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EPILOGUE: The Aftermath
 pg. 656 
The illegal immigrant ship Theodor Herzl arrived in Haifa, Palestine, in 1947. The banner reads: "The Germans destroyed our families....Don't you destroy our hopes."
Photo: Central Zionist Archives, Jerusalem/ Beth Hatefutsoth, Tel Aviv
A British soldier forces Jewish children to disembark from the Exodus 1947 in July 1947.
Photo: Ruth Gruber
The notion of a Jewish state was described in 1896 by Zionist leader Theodor Herzl as a "kingly dream." That dream did become a reality, but not before nightmares occured that Herzl neither lived to experience nor ever imagined.

A biblical term, aliyah, meaning "ascent," designates an uphill journey to Jerusalem; it is used generally to refer to immigration to Israel. Between 1882 and 1903, about 30,000 Jews immigrated to Palestine, which more than doubled the region's Jewish population. That number was small, however, in contrast to the 500,000 Jews from Eastern Europe and Russia who entered the United States during the same period.

Another 35,000 Jews went to Palestine in the Second Aliyah (1904-1914), again representing a small fraction of the 1.5 million Jews who fled Eastern Europe's relentless pogroms during those ten years. By 1914, Palestine was home to half a million Arabs and 85,000 Jews.

Deep British economic and strategic interests in the Middle East, particularly control of the Suez Canal, led to Britain's Balfour Declaration, named after Foreign Secretary Arthur James Balfour. It made clear that the British government favored "the establishment in Palestine of a national home for the Jewish people, and will use their best endeavors to facilitate the achievement of this object, it being clearly understood that nothing shall be done which may prejudice the civil and religious rights of existing non-Jewish communities in Palestine, or the rights and political status enjoyed by Jews in any other country."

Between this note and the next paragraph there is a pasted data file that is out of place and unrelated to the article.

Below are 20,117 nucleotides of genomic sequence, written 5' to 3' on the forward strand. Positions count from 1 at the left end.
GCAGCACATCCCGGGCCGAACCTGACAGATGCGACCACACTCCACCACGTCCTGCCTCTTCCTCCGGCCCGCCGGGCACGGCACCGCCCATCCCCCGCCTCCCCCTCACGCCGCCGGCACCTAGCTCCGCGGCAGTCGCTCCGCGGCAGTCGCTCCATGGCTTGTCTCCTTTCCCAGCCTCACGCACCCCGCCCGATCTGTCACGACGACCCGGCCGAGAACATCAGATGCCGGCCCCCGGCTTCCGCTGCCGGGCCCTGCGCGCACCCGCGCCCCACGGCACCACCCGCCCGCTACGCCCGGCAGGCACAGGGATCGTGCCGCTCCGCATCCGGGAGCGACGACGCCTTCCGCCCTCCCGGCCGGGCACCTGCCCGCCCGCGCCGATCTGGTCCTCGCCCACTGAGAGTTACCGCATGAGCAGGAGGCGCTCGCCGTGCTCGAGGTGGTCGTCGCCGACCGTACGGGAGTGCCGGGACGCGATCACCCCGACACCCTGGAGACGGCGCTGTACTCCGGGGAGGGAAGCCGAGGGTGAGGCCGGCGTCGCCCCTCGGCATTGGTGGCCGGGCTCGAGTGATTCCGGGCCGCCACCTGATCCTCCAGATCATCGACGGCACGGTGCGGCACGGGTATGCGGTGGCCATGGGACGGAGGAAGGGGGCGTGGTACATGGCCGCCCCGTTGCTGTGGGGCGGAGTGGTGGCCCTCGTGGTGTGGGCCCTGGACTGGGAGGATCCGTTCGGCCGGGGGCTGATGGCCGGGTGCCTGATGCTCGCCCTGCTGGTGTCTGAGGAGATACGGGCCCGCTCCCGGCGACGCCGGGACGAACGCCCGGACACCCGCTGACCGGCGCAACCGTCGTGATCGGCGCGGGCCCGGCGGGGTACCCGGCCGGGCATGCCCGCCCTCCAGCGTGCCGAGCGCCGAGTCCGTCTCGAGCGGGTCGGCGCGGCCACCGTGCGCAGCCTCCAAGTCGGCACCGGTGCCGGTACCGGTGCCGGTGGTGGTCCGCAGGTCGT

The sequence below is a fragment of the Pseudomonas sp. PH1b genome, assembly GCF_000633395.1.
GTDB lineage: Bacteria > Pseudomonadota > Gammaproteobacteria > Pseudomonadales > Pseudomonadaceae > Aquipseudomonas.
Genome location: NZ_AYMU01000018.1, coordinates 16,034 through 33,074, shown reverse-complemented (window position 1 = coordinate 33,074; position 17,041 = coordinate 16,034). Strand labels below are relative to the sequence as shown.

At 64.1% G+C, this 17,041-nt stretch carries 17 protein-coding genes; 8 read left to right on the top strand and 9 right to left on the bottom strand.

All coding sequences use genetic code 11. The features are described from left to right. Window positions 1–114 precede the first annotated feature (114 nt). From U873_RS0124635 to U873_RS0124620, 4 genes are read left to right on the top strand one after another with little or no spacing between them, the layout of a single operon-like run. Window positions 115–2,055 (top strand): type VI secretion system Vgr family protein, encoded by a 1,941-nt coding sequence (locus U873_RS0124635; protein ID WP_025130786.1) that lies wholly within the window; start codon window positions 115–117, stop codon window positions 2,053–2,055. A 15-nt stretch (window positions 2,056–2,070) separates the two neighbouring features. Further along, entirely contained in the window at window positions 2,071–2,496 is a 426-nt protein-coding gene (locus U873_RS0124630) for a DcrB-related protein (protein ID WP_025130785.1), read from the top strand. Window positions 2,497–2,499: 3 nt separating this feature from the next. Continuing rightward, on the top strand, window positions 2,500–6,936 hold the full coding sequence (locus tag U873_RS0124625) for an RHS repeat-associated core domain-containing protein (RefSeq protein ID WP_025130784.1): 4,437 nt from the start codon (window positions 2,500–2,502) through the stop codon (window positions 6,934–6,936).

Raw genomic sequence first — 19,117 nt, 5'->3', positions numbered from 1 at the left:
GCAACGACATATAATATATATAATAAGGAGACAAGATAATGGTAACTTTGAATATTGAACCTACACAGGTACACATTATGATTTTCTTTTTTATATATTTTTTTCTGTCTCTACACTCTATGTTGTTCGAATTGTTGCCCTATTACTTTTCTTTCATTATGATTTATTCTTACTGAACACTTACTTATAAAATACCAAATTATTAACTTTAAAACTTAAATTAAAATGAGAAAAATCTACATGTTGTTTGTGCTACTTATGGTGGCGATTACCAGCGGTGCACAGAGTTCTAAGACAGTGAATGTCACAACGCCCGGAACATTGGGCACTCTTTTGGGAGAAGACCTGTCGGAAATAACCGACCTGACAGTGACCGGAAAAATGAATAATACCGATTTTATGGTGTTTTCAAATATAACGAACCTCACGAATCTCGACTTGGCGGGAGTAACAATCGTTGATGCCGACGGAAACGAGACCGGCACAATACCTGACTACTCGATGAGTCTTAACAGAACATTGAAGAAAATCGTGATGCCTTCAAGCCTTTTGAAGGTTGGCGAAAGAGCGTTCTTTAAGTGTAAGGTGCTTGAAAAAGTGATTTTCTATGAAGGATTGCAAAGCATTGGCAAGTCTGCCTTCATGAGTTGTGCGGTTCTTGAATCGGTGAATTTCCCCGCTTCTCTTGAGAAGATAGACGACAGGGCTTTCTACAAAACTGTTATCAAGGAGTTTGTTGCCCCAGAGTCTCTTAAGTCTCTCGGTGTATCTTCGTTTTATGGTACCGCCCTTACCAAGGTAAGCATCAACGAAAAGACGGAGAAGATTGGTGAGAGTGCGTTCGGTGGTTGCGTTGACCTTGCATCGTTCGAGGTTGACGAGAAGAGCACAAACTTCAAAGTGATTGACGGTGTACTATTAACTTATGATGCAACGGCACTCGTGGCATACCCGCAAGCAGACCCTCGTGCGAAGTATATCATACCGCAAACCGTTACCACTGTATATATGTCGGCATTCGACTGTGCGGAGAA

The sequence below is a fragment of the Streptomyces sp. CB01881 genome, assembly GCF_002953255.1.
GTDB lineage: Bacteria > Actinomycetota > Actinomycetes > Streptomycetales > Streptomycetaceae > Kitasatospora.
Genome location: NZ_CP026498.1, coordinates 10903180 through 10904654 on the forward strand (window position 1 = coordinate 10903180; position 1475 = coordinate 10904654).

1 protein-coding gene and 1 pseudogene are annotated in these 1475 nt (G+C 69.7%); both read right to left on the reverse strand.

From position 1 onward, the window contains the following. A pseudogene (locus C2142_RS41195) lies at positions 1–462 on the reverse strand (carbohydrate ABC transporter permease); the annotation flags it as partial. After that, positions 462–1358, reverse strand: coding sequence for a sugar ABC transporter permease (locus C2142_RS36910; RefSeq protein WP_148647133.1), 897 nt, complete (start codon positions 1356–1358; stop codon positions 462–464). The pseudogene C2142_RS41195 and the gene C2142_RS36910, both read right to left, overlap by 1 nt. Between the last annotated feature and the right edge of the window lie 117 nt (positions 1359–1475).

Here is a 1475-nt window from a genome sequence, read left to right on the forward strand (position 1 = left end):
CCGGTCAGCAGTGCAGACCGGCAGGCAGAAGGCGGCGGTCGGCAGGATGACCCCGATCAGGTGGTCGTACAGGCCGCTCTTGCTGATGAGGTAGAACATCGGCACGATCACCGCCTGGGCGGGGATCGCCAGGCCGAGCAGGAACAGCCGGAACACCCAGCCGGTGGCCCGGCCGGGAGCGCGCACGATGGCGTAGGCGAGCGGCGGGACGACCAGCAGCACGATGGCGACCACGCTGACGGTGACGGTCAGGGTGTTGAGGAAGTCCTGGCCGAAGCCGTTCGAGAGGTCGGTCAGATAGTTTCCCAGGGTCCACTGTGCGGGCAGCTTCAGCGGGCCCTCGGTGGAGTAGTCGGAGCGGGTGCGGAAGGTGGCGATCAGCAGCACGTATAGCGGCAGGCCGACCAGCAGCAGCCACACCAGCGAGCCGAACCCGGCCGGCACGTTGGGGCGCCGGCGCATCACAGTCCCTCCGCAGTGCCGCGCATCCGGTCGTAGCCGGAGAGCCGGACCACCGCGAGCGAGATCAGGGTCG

The Balfour Declaration appeared shortly after British troops invaded Palestine in October 1917. By the next September, the entire region was under British control. Under postwar terms established by the newly formed League of Nations, Palestine became a British mandate. The British were then left to oversee a Palestine whose majority Arab population was not pleased to find that Palestine's minority Jewish population was increasingly committed to work for the Balfour Declaration's promised statehood.

 1947: Jozef Tiso, former prime minister of Slovakia and an ally to Adolf Hitler, is tried and executed in Czechoslovakia.
 1947: Swedish diplomat Raoul Wallenberg dies in a Soviet prison (according to a 1956 Soviet report).
 1947: Belgian government minister Jean Terfve, a Communist, pushes through a law to commemorate Jewish victims of Nazi persecution.
 January 4-December 4, 1947: The trial of 15 Nazi judges takes place at Nuremberg, Germany. Four are sentenced to life in prison, four to ten years, one to seven years, and one to five years. Four are acquitted and one is released because of ill health.
 January 13-November 3, 1947: Eighteen former members of Nazi Germany's Wirtschafts- und Verwaltungshauptamt (Economy and Administration Main Office) are tried at Nuremberg. Four are sentenced to death and 11 to imprisonment; three are acquitted.
 February 8-December 22, 1947: Six German industrialists, including Friedrich Flick, are tried at Nuremberg. Three are sentenced to prison; three are acquitted.
EPILOGUE: The Aftermath
 pg. 656 
The Holocaust Chronicle
© 2009 Publications International, Ltd.